It wasn’t that long ago that I questioned whether NHL 21 was going to be released at all. EA was quiet about its existence long after they historically would have announced it, and we’ve come to expect delays and the canceling of anything fun in 2020 due to the ongoing COVID-19 pandemic. Well, NHL 21 is coming, and EA is bringing the noise this year as they celebrate the greatness of the most fearless and creative players in video game hockey.
On paper, there’s something for everyone. New dekes will let highly skilled players own their competition, while Be a Pro junkies - myself included - have a completely revamped experience to look forward to. EA is also rolling out changes to the AI, as well as the controls for the brave souls out there who dare play as a goaltender. If online play is more your thing, EA is bringing a new mode called HUT Rush.
The filthiest dangles in hockey today
During my time checking out NHL 21, EA Vancouver showed us a handful of new dekes that range from filthy to functional. At the top of the new-deke pyramid is the Michigan, where players can scoop the puck up behind the net and tuck it under the bar lacrosse-style. This is followed by Nikita Kucherov’s "no deke" deke, and Matthew Tkachuk’s between-the-legs one-timer. Players can even bank the puck off the back of the net like Sidney Crosby to shake a pesky defender. It remains to be seen how often any of these get used in game situations, but more dekes mean opportunities for jaw-dropping moments like the ones that inspired this push towards fearless creativity.
The life of an NHLer
Besides improved gameplay, which is always at the top of my list when it comes to what I want in the next Chel, I nearly fell out of my chair when I heard Be a Pro was getting some love. For years it has been a place of missed opportunity and wasted potential, but that is apparently changing.
This year’s Be a Pro will give players the chance to live the life of an NHL player both on and off the ice. Balance the respect of your teammates with the love of the media and support of the front office. Choose how to respond in conversations and be sure to deliver results on the ice. It sounds like an injection of narrative, which I’m ready for and keeping an open mind about.
Get pucks in deep
You can almost hear Mike Babcock saying that if you’re a Leafs fan, followed by “Steady on the rudder.” Well, even though Babs turned out to be a bit of a jerk, the guy knows hockey and a lot of what he said was true. While Babs was by no means the inspiration here, EA Vancouver has given players more tools to be effective in the neutral zone. Players can now slip by a defender trying to squeeze them out along the boards, bank the puck off the boards and pick it up behind their opponent, or just chip the puck past a flat-footed defender and burn them in a foot race. All three provide a logical upgrade to neutral zone play, which hopefully extends to exiting your own zone, the most likely place these moves will be effective.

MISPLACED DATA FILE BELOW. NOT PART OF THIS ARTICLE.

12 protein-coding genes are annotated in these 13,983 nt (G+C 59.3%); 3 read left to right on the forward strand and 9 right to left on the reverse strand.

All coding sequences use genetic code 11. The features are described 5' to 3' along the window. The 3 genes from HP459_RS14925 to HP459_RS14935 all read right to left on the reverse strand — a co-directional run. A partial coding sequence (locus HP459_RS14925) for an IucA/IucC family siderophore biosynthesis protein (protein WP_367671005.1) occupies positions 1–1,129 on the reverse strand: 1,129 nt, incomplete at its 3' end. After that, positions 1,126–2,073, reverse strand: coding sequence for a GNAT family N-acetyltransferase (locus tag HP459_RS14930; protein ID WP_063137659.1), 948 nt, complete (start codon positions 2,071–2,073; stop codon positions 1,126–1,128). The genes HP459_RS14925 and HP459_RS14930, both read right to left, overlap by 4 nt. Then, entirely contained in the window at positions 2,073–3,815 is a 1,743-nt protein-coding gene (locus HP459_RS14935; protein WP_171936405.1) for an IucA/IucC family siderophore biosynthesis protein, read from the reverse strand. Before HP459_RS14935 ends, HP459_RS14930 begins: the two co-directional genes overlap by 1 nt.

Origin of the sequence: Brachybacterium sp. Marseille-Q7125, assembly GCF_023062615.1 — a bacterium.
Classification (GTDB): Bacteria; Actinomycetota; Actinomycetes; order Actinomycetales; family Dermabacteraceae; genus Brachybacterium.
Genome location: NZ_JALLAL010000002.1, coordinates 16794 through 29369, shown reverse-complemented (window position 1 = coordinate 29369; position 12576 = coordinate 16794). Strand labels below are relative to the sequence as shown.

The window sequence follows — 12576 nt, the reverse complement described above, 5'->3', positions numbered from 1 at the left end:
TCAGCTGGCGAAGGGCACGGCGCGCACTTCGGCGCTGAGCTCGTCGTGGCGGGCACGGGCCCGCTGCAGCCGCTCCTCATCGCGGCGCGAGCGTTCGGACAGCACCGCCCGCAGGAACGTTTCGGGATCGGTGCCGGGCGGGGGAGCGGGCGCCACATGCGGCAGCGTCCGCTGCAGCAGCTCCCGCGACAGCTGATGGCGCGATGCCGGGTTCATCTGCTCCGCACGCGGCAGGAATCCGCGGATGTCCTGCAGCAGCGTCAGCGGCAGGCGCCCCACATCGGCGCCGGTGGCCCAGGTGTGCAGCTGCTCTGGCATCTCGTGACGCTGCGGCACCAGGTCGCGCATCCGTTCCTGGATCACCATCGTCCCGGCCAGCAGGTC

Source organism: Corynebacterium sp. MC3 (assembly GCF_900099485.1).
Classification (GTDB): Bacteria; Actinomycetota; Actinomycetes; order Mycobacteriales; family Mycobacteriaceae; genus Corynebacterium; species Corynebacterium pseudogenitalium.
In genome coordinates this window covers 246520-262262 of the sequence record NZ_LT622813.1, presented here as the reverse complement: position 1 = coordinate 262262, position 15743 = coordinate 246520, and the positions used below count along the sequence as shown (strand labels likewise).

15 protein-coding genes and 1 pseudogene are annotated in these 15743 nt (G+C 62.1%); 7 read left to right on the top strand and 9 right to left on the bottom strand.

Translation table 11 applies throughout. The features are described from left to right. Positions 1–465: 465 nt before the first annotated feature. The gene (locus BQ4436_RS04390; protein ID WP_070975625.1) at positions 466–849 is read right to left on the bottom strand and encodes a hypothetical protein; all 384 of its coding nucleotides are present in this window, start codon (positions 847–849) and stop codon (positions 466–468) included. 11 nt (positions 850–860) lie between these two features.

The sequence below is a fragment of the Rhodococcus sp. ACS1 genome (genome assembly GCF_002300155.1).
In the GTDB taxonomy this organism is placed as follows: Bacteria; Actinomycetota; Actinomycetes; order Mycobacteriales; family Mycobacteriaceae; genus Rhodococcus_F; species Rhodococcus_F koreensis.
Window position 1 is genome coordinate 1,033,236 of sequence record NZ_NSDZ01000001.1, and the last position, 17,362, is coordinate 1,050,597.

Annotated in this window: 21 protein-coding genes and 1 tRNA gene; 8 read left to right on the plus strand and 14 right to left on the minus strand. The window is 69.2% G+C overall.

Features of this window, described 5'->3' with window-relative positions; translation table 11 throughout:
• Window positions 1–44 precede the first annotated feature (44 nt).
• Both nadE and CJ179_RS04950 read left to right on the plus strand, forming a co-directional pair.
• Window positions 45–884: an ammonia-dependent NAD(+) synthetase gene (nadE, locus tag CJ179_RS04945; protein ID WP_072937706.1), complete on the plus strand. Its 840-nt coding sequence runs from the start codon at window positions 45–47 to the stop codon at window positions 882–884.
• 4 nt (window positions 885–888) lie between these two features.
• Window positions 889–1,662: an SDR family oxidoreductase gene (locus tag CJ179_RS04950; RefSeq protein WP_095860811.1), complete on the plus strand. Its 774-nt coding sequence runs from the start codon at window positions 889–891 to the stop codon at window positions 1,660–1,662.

Improved AI gameplay
Veteran players who truly know hockey will gripe about the AI in just about every NHL game ever released. The real takeaway here is the value knowledgeable players place on realistic hockey and not flashy hockey. Thankfully, the developers focused on both, and NHL 21 should feature improved AI gameplay in several ways.
The AI has been tuned to ensure they can break out on their own and hit you in stride as you drive up ice. They will be better positioned in the offensive zone to give you a target for a pass, which will be a big plus for anyone who enjoys the slap pass in Be a Pro. On the defensive side, your AI teammates will be better at slowing down incoming offensive players and will position themselves to cut off passing lanes when defending.
Here come the goalies
The AI improvements extend to goaltenders. Netminders will now square up to the puck carrier more to give themselves a better chance at making a save. New desperation save animations ensure no goaltender is ever out of the play, hopefully leaving slippery forwards shaking their heads in disbelief.
If you’re an actual human who enjoys playing as a goaltender, you haven’t been forgotten. I have a goalie in my group and it’s tough to watch him struggle to make precise adjustments due to clunky controls. EA Vancouver is looking to improve these controls by making the right stick more prominent, allowing goalies to feel more fluid and tactile. My hope is that these changes play out well in practice so goaltenders who have learned to survive within the system can now use these improved controls to excel within it.
Dazzle in the new HUT Rush
Rounding out the more notable things coming to NHL 21 is HUT Rush, a new game mode that will be part of the Hockey Ultimate Team family. In HUT Rush, players can jump into streamlined HUT games quickly. The point of the mode is to score in style. This is where EA Vancouver’s vision of NHL 21 comes together as the HUT Rush scoring system rewards players for being more creative in how they put the puck in the net. Players who excel with the game’s more complicated dekes and love the concept of HUT should be right at home here.
Everything we’re seeing and hearing about NHL 21 gives me cautious optimism, which is surprising since my hopes of getting a hockey game this year were minimal. Of course, this is all just talk right now, but I’ll be on top of any opportunities to see NHL 21 before release, and I’ll provide a comprehensive review when NHL 21 launches on October 16.
Bill Lavoy posted a new article, NHL 21 preview: Dirty dangles
They really need to release one of these on the Switch.
bring it back to the PC :(
I just use an emulator on my laptop and play nhl94. My buddies and I are having tons of fun with it like we did back in 94.
and I still beat them most of the time, just like back in the day.
Dirty fucken dangles